Car Insurance Rates Compared for Leasing and Owning Your Car

February 23, 2017

Enjoying That “New Car Smell”
Making the decision to own or to lease your car involves considering several factors, not the least of which is expense. For those who feel it is important to have a new car in their garage every few years, leasing makes the most sense. For others who want to keep a car to get the most value from their choice, owning the car is a better bet. When you consider the depreciation that occurs during the first few years, unless you really must have that new car smell return regularly, it makes more sense to own the car beyond just a few years.

A Word About Gap Auto Insurance
Regardless of whether you lease or buy a new car, chances are that gap insurance is something you will probably need. A normal auto insurance policy only covers you for the value of the car, not the price of the loan. If your car is “totaled,” insurers are only contracted to compensate you for what is considered a fair price on the open market, which may be as little as 80% of the amount of the actual loan. If you are leasing the vehicle, it is a sure bet that the leasing company will insist on you obtaining gap auto insurance.

Consider the Operating Expenses When Leasing or Buying
One of the factors that you might want to consider when buying or leasing a new car is expense of operating the vehicle, including fuel economy, maintenance costs, length of warranty, and the cost of insurance. Whether you keep your car or return it for a new one every few years can make a difference in your auto insurance rate. A leased vehicle is usually more expensive to insure than a vehicle that is purchased. You can expect to pay $200 a year more for a policy covering a leased vehicle. After 5 years, the rate on your purchased vehicle continues to drop due to depreciation. This is not so on the leased car, whose insurance rate once again bounces back up to the rate for a new car.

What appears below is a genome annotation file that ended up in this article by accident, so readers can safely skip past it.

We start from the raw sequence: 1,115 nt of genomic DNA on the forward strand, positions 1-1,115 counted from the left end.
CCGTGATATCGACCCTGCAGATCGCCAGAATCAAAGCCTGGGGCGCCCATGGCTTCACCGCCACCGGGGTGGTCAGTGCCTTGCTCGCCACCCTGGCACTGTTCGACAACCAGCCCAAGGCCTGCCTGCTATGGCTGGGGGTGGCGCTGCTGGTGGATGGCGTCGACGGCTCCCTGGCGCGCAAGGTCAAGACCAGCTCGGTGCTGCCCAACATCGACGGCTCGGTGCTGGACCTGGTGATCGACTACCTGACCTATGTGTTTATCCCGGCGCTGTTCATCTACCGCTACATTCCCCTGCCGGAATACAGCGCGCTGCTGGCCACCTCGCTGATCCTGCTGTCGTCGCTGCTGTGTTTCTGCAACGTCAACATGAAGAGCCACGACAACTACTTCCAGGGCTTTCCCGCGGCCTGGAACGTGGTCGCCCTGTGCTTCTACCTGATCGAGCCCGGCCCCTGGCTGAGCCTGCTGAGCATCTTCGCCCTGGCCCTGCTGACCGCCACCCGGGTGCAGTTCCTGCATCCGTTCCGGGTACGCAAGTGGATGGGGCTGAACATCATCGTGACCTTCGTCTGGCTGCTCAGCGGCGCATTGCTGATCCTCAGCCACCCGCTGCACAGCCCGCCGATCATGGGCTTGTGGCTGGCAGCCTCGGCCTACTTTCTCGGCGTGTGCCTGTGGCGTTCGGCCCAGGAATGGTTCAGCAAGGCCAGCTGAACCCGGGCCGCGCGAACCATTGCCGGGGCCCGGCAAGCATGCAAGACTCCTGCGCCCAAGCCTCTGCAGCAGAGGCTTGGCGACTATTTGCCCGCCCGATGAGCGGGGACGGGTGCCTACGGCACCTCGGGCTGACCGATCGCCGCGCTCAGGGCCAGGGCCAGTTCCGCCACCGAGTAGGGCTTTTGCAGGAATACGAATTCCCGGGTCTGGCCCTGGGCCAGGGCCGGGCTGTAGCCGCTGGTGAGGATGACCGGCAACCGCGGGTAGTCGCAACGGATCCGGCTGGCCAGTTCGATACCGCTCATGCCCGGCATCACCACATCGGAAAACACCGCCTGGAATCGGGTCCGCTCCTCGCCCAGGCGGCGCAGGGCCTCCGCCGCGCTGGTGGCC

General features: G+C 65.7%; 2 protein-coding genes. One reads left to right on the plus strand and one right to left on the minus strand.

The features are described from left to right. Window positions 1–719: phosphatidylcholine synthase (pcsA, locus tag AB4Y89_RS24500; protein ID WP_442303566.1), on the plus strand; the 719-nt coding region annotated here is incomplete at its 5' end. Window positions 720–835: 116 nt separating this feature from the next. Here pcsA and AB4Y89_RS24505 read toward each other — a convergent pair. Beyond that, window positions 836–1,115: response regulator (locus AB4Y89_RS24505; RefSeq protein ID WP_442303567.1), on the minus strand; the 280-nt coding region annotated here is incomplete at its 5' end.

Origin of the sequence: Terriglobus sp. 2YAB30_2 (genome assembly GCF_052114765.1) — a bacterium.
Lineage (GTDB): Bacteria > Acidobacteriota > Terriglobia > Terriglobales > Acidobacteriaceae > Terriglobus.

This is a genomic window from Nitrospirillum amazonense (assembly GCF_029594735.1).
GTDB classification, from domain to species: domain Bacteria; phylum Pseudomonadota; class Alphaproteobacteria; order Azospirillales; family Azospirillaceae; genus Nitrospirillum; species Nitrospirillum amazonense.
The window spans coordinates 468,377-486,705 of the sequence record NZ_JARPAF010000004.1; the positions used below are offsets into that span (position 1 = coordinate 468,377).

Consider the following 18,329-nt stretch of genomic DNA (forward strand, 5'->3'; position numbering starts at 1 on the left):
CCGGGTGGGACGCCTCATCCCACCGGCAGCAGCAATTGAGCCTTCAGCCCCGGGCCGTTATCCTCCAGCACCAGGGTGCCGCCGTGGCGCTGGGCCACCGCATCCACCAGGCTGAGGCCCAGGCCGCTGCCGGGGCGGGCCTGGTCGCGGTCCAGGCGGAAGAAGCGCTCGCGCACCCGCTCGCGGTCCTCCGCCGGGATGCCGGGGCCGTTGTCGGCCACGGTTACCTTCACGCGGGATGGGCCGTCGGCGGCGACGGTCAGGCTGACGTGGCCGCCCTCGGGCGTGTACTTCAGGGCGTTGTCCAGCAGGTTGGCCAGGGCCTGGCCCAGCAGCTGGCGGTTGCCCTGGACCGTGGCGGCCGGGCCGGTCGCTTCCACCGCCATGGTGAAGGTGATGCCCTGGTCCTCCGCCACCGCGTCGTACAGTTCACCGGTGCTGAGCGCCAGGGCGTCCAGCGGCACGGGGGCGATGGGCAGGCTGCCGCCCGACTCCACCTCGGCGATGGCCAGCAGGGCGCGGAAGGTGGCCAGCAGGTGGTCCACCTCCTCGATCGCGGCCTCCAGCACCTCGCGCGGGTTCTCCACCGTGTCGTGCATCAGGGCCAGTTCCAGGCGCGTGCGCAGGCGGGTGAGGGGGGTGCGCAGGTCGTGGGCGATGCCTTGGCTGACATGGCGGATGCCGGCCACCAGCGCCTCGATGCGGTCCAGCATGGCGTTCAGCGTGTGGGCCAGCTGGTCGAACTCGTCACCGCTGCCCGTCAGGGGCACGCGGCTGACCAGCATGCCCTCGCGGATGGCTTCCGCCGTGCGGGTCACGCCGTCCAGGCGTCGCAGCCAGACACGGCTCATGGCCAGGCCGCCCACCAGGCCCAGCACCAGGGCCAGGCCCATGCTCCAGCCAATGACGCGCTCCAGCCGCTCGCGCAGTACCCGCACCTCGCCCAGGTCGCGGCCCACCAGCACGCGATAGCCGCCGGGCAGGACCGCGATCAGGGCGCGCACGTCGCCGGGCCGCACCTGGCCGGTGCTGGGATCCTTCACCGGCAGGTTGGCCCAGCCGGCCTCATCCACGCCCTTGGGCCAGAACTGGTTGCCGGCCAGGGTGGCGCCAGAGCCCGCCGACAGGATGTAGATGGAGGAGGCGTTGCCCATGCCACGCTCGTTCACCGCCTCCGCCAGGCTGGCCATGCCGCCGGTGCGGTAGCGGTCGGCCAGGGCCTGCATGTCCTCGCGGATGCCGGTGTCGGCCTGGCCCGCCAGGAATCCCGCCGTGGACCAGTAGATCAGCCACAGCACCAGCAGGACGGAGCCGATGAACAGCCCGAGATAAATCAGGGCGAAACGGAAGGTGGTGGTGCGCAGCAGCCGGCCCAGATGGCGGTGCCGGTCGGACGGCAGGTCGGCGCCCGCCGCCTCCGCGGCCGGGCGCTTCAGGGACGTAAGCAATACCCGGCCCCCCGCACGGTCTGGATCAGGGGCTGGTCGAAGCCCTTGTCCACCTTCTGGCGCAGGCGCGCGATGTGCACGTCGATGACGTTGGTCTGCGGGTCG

Leasing a Car: Greater Car Insurance Risk
The incidental expenses associated with leasing compared to buying might sway someone who is leaning toward leasing. It may cost as much as $6000 to $7000 more to lease a vehicle over a 5 year period than to purchase the identical vehicle, $1000 of which would be the increased cost of auto insurance. Auto insurance may cost more for those who lease an automobile because these people are more likely to file a claim than their neighbor who buys a new car and keeps it “till the wheels fall off.” Auto insurers view the person who leases as a poorer risk and therefore should pay an increased share of the risk. Ultimately, the person who leases can enjoy that “new car smell” year-round while the person who buys and holds on to his car can enjoy the “smell of money.”